How to Foster the Adoption of Lean and Six Sigma in the Sharing Economy?

How to Foster the Adoption of Lean and Six Sigma in the Sharing Economy
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Luciana Paulise

Published on December 9, 2015


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Successful business like Uber and Airbnb prove that the sharing economy is here to stay. An increasing number of customers are now able to get services that are more affordable and available for everyone. But what about the quality of these new offerings?

Today, you can travel by ride-sharing with Uber, eat at someone else’s house with Cookapp, rent your empty rooms on Airbnb, or communicate with a client on the other side of the world for free with WhatsApp, Skype, or Google Hangouts. A few years ago, you would have never considered sharing a book before publishing it, but today a lot of companies offer their e-books for free or promote free chapters. Even conferences and high-quality expert talks are now available for free, like the Ted Talks platform and a handful of webinars on-line.

All these new companies and strategies are centered on sharing resources and offering more affordable products to a greater number of customers. In the hyper-connected world we live in, people are beginning to feel the need for human contact again, and face-to-face connections and closer partnerships are becoming more popular. Millennials -members of generation Y- the youngest generation of consumers, born between 1980 and the early 2000s- want services that are tailor-made to meet their unique needs. For instance, instead of 5 star hotels, where you don’t always get to talk to the manager, Millennials prefer boutique apartment-type lodgings where you can talk to the owner, get homemade pancakes, or share a family room.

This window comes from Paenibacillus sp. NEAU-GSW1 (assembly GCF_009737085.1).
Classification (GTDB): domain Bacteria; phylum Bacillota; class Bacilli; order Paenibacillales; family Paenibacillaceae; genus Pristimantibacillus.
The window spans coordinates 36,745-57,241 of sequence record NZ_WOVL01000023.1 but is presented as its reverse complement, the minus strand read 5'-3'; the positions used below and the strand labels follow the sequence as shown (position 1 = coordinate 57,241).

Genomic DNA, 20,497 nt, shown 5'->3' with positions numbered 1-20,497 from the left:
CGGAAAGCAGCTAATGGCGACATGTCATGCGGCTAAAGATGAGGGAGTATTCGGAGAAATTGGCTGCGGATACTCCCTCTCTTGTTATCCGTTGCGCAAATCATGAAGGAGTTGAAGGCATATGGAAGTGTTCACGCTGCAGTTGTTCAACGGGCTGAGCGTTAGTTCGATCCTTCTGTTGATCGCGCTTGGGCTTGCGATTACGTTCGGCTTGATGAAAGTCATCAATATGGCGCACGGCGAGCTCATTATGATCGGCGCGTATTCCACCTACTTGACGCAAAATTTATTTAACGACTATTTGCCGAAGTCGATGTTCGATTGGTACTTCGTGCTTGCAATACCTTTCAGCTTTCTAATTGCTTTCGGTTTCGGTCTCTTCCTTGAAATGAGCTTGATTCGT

Work satisfaction

As it turns out, Millennials are also looking for very different things from a job, and want varied, interesting experiences from work. A Harvard Business Review research shows that happy employees have, on average, 31% higher productivity; their sales are 37% higher, and their creativity is 3X higher. Researchers at Gallup have found that retail stores that scored higher on employee life satisfaction generated $21 more in earnings per square foot of space than the other stores, adding $32 million in additional profits to the entire chain.

One of the differentiators of Millennials is that they look forward to joining companies which have a culture that matches their values. Fostering the implementation of quality methodologies like Lean and Six Sigma can help us in this journey, but we need to make sure we consider millennials’ needs so that they really embrace the quality culture. Peer-to-peer moneymaking opportunities exist all around us but, in order to ensure sustainability of these businesses, product and service quality are still key. More than one-in-three American workers today is a Millennial (adults aged 18 to 34 in 2015), and this year they surpassed Generation X to become the largest single demographic of the American workforce, according to new Pew Research Center analysis of U.S. Census Bureau data.

Labor Force Compensation by Generation
 
Increase and Decrease

In order to foster quality practices in any kind of company that offers a service or a manufactured product, quality needs to be part of the culture.

Culture develops over time, and best practices are generally learnt by example, so the reinforcement of behaviors is key in its design. Even though all businesses already have a culture set, sometimes it may not be of the right kind to achieve the objectives defined in the annual plans or to succeed in the new economy, so new behaviors need to be learnt and promoted.

Fostering a new culture